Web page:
A year ago, I would have been loathe to admit I had any dislikes about a trip to another country. It’s an incredible privilege to travel and it often doesn’t feel right to hold negative feelings about experiencing this privilege.
As I mentioned in my “What I’ve Learned Post,” I’ve come to realize that it’s okay to have disagreements and frustrations about experiences in other countries and cultures. It’s how we deal the frustration that matters. I apologize ahead of time if this post offends anyone. I’m speaking from my own experiences, and it’s safe to say that other expats will have completely different views on the same experiences, while some will share them.
I loved Korean food before coming here, and my love has only grown as I’ve tried more dishes and variations. Among my favourites are tagkalbi (spicy chicken), mandu-guk (dumpling soup), spicy ramyeon soup, sundubu (tofu soup), and the abundance of pickled vegetable banchan (side dishes).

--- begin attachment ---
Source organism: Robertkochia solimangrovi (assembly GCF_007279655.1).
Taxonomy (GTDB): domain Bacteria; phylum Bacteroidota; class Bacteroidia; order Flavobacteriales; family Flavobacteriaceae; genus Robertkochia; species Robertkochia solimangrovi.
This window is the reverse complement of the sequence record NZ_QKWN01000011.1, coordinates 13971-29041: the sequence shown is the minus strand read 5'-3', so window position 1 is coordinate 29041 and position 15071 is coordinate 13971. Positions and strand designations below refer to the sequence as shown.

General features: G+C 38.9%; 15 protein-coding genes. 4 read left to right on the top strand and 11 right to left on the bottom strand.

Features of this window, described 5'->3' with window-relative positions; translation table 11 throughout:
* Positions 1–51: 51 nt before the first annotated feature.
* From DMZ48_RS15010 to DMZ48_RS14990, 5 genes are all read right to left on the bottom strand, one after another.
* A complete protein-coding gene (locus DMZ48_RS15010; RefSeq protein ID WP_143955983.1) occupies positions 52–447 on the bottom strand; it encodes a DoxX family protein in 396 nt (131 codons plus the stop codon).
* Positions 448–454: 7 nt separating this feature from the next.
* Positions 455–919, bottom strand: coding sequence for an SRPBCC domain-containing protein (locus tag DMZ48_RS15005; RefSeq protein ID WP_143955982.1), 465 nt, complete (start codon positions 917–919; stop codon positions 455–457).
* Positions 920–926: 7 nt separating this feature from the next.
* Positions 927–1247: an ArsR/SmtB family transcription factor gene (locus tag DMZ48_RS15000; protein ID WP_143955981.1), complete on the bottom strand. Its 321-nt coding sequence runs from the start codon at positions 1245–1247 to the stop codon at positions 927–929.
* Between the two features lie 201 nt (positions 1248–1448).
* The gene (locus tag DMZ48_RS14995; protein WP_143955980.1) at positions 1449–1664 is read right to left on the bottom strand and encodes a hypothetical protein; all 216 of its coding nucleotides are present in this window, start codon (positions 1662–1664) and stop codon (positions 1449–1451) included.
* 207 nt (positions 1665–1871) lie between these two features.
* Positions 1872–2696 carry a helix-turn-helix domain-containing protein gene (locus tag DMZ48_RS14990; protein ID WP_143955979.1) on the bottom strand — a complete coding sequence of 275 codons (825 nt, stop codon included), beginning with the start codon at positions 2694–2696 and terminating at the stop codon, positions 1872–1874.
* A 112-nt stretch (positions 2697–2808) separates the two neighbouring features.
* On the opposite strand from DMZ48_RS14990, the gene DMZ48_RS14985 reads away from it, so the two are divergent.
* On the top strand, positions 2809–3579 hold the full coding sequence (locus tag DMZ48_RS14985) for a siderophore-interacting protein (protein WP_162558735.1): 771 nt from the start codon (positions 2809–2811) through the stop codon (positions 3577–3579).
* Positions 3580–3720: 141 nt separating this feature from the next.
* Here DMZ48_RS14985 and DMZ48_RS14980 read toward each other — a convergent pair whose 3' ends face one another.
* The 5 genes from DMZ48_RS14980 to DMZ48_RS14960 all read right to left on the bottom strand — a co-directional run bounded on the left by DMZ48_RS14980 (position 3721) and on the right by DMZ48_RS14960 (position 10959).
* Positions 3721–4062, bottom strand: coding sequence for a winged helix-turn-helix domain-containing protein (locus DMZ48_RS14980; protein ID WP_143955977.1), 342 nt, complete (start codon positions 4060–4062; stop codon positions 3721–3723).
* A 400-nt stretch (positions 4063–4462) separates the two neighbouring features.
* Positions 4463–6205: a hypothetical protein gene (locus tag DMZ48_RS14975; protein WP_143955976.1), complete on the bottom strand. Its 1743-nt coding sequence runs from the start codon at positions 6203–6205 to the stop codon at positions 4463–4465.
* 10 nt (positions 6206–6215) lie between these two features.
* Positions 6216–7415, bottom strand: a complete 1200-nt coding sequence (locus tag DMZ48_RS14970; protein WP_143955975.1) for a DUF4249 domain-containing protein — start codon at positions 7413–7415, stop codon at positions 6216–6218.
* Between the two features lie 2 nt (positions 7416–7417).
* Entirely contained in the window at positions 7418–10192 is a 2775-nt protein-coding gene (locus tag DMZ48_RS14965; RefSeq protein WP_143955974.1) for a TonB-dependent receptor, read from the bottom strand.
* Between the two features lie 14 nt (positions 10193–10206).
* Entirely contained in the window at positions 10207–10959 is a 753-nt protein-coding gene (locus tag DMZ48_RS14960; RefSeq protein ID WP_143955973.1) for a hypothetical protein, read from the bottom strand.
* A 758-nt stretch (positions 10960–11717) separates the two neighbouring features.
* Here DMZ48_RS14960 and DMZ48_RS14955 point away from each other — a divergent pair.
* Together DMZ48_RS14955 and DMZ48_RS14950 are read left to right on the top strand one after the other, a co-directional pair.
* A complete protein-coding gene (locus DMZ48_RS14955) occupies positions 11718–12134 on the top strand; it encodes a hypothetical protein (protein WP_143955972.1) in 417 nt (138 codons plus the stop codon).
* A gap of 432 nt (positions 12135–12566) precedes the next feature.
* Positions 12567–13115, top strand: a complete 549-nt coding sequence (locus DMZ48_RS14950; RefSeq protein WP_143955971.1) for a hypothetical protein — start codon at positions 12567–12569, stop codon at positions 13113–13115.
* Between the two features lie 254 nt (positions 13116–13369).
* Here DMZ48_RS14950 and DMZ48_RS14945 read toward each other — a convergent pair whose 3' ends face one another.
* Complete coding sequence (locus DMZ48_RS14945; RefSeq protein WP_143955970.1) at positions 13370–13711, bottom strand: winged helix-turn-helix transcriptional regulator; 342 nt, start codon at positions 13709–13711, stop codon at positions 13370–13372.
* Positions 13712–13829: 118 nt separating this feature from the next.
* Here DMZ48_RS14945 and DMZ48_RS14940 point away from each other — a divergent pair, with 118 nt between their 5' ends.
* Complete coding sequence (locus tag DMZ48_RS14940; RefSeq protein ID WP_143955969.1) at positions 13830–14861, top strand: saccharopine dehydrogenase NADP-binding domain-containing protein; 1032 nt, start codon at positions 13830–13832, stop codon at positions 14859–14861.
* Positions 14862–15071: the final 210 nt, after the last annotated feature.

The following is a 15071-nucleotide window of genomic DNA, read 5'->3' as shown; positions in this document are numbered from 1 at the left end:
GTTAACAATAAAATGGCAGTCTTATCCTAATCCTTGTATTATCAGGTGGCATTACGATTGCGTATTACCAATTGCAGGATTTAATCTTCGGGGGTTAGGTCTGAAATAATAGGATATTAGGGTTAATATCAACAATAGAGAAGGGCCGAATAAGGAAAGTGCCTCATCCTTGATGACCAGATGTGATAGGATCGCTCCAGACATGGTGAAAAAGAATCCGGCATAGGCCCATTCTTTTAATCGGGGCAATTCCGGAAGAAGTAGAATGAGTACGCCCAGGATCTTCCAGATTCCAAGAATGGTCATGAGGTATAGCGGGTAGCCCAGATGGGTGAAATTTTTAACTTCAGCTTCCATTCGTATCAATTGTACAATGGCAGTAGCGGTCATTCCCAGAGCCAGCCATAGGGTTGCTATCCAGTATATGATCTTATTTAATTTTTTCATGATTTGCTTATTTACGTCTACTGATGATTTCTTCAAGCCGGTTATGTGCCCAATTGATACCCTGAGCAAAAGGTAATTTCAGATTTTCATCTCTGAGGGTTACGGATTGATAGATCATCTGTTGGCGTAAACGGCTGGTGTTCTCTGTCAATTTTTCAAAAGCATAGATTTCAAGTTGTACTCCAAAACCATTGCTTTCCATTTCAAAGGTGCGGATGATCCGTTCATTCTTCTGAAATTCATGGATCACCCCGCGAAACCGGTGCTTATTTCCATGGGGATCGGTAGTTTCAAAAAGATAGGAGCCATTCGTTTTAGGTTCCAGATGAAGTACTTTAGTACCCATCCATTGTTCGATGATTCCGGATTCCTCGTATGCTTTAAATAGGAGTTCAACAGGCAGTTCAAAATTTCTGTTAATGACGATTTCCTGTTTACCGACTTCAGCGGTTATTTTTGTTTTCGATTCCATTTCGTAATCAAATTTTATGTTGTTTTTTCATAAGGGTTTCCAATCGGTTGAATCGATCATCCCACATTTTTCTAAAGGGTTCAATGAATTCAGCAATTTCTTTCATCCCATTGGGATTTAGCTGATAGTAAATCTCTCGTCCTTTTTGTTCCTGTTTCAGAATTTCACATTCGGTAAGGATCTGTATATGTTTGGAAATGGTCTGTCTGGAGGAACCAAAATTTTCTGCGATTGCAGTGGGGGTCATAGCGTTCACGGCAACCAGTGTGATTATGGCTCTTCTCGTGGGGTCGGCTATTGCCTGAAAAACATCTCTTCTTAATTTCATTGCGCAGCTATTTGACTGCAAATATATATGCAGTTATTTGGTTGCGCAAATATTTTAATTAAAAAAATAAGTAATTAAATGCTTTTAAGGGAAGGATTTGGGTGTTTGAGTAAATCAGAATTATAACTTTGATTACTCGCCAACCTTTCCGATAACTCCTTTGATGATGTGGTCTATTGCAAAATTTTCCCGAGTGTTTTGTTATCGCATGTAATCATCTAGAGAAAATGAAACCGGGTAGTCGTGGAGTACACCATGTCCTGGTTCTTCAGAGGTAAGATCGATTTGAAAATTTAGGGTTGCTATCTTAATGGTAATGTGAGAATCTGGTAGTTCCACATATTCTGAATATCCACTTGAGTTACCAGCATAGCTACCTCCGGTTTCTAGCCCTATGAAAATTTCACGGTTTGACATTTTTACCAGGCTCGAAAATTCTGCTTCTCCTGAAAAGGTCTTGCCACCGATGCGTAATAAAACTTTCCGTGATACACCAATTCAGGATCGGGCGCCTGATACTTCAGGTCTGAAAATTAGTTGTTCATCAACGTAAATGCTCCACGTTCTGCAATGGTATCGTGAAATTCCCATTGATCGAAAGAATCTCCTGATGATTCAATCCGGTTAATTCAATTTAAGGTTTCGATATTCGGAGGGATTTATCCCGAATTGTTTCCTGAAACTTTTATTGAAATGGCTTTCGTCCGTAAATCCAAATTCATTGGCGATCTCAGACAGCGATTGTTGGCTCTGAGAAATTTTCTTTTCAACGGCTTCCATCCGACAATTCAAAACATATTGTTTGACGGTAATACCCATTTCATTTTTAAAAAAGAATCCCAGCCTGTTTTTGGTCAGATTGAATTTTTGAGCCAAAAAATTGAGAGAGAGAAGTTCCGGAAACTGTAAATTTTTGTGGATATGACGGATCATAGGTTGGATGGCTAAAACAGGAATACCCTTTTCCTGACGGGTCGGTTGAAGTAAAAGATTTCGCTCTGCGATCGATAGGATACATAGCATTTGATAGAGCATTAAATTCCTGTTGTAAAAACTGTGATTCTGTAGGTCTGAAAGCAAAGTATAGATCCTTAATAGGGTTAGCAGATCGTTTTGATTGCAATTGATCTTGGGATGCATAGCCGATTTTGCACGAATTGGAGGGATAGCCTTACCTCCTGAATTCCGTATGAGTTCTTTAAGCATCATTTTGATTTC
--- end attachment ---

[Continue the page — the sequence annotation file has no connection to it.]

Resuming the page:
Bulgogi with ample banchan!
Going out to eat is a fantastic experience. Whether its food prepared before it gets to the table, or food you cook yourself on the grill, eating in Korean restaurants is always a treat. I especially love the more traditional restaurants here that have low tables where you sit on the floor rather than in a chair. I’ve always preferred the floor to chairs, so it’s perfect for me!
Cooking Korean food is equally enjoyable. Most recipes are quite simple, involving only a handful of ingredients, and often just one pot. With loads of vegetables, limited amounts of meat, and lots of fermentation, Korean food is healthy and delicious.
Delicious kimchi jigae, and it’s so easy to make!
Jimijilbangs are public baths (separated by gender) accessible almost anywhere in Korea. With bathtubs being a luxury reserved for high-end hotels, jimjilbangs are the best way to get a good soak and scrub. The offer up a wide range of saunas and tubs with different temperatures and properties, and services like face peels, massages, and hair masks.
The first time I went to a jimjilbang was my first trip to Korea in 2010. I was sixteen, and no one had seen my nudey-pants since I was a little kid. I was pretty insecure, especially since I was pretty chunky by Korean standards, and stood out with my excessive paleness. It didn’t take me long however, to relax in the warm baths and get a rush in the cold ones.
The other bonus jimjilbangs offer is a place to sleep at ridiculously low prices. For as low as $5 CAD a night, you can enjoy an evening of hot tubs and saunas, and a mat to sleep the night on. Granted it can be noisy and bright, it’s still a great option if you’re travelling on a tight budget.